• Weigh out and place the refined shea butter into a glass, aluminum or PET plastic bowl.
    Then, using the electric hand blender, whisk the butter so that it is light and fluffy. This should take 2-5 minutes, but this can vary.
    using the electric hand blender, whisk the butter
  • Add the isopropyl myristate and blend once more until the mixture has fully combined.
    Add the isopropyl myristate
  • Add the sweet almond oil and once again blend until nice and fluffy.
    Add the vitamin e oil and the essential oils
  • Add the vitamin e oil,
    Add the vitamin e oil and the essential oils
  • Add the essential oils and give it one final blend. The end product should be light, fluffy and somewhat marshmallowy in texture (sort of like fluff).
    Add the essential oils and give it one final blend
  • If your mixture is too runny, check your measurements once more and try again.
    Also, be careful not to over whip your butter. If your mixture is too hard, it is likely that you've managed to add far too much shea butter.
    If your mixture is too hard, it is likely that you've managed to add far too much shea butter
  • Spoon into a sterile container
    Spoon into a sterile container

Notes

Shelf life is around a year dependant upon the shelf life remaining of your oils, add a little vitamin e to extend this.
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Substitutions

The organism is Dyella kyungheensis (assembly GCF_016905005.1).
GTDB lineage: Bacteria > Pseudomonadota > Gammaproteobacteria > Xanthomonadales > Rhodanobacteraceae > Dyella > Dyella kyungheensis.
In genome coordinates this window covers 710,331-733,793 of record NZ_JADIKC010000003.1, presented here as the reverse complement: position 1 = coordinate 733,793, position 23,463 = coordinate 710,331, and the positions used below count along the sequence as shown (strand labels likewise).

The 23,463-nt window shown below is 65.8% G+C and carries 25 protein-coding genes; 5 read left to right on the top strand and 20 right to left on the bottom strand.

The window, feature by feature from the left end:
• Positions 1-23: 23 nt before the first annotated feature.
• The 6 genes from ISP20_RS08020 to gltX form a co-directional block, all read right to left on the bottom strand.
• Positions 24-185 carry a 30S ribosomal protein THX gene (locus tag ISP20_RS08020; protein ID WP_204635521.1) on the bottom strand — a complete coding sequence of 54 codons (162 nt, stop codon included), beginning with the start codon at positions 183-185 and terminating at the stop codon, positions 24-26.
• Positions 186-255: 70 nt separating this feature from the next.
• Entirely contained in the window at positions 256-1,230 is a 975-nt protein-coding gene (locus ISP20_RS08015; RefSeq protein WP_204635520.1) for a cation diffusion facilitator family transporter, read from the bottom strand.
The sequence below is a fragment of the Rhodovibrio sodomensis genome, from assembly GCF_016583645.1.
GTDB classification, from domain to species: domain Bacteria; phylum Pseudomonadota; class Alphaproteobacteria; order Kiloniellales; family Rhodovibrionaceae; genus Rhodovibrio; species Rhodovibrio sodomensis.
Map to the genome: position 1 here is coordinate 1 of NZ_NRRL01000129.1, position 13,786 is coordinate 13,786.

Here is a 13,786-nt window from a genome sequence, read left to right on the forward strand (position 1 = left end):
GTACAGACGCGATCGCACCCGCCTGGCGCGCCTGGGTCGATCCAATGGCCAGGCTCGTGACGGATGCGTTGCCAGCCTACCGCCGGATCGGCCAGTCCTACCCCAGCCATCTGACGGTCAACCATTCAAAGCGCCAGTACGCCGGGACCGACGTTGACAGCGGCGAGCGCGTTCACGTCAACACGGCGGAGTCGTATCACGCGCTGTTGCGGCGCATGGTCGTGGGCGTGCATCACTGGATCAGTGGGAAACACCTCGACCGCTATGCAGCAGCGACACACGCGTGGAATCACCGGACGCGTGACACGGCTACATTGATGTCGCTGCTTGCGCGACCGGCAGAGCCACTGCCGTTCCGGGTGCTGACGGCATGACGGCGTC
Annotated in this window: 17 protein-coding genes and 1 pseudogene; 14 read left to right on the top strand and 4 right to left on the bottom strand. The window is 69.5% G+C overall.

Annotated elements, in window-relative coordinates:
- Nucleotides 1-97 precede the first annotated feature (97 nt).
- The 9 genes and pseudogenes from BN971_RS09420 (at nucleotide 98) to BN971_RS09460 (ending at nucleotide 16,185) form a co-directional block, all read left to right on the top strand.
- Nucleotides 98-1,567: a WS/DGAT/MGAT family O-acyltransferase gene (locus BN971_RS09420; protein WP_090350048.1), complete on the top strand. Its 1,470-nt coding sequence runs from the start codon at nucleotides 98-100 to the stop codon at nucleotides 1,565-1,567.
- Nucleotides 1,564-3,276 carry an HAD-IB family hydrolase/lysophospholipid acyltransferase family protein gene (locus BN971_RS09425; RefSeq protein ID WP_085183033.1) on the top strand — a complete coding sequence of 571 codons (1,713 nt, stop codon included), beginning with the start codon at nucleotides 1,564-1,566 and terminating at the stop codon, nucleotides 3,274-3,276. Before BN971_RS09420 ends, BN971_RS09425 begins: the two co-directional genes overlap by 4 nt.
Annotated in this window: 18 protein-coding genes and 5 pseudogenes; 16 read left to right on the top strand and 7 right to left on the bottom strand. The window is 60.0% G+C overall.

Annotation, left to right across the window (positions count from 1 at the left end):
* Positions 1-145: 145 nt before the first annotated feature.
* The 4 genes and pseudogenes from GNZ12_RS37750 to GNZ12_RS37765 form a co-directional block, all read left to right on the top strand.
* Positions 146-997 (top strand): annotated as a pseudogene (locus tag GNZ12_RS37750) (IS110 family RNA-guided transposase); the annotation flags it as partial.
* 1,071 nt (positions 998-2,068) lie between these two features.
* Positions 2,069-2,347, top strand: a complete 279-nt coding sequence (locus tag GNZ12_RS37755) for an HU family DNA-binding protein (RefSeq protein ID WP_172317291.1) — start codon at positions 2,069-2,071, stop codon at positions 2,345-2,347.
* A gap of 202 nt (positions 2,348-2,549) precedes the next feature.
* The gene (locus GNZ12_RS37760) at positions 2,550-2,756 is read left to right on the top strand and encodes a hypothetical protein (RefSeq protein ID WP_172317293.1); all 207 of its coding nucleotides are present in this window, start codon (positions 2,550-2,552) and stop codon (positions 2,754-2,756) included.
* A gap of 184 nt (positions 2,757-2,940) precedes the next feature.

The butters and oils have been carefully chosen in order to maintain a fluffy texture to the finished product. But let’s take a look at some choices you can make with this gorgeous homemade whipped body butter.

how to make a DIY body butter
  • Using anything other than refined shea butter in this recipe may give you a different texture, but you absolutely can experiment. I’ve used mango before, which worked quite well. I’ve also tried avocado, which had a wonderfully light, fluffy feel to it but for some reason was also a little grainy (although these ‘grains’ melt very quickly when applied to the skin).
  • Do not use cocoa butter as a like for like cosmetic butter substitution, as it is much too hard.
  • The sweet almond oil can be substituted for whatever lightweight oil you prefer. I have used grapeseed, safflower, and sunflower before and they have all worked out great. The key is lightweight, so we can maintain that fluffy consistency.
  • If you want to use a heavier oil, perhaps consider the second recipe on this page, as it is much more forgiving.
  • Neroli and Rose absolute can be a bit expensive and so they can easily be substituted for Sweet Orange and another floral essential oil that is less expensive.
  • But you can use whatever essential oils you like or have lying around. As we only use small amounts, changing these to say Lavender will not change the consistency. If you want to substitute these, take a look at our essential oil use chart for some inspiration.
  • The isopropyl myristate can be substituted for a very lightweight oil. However, this ingredient is an ester and stops your recipe from being greasy on the skin, so this should be anticipated when substituting.

The Harder Mango Body Butter For Dry Skin

hard mango body butter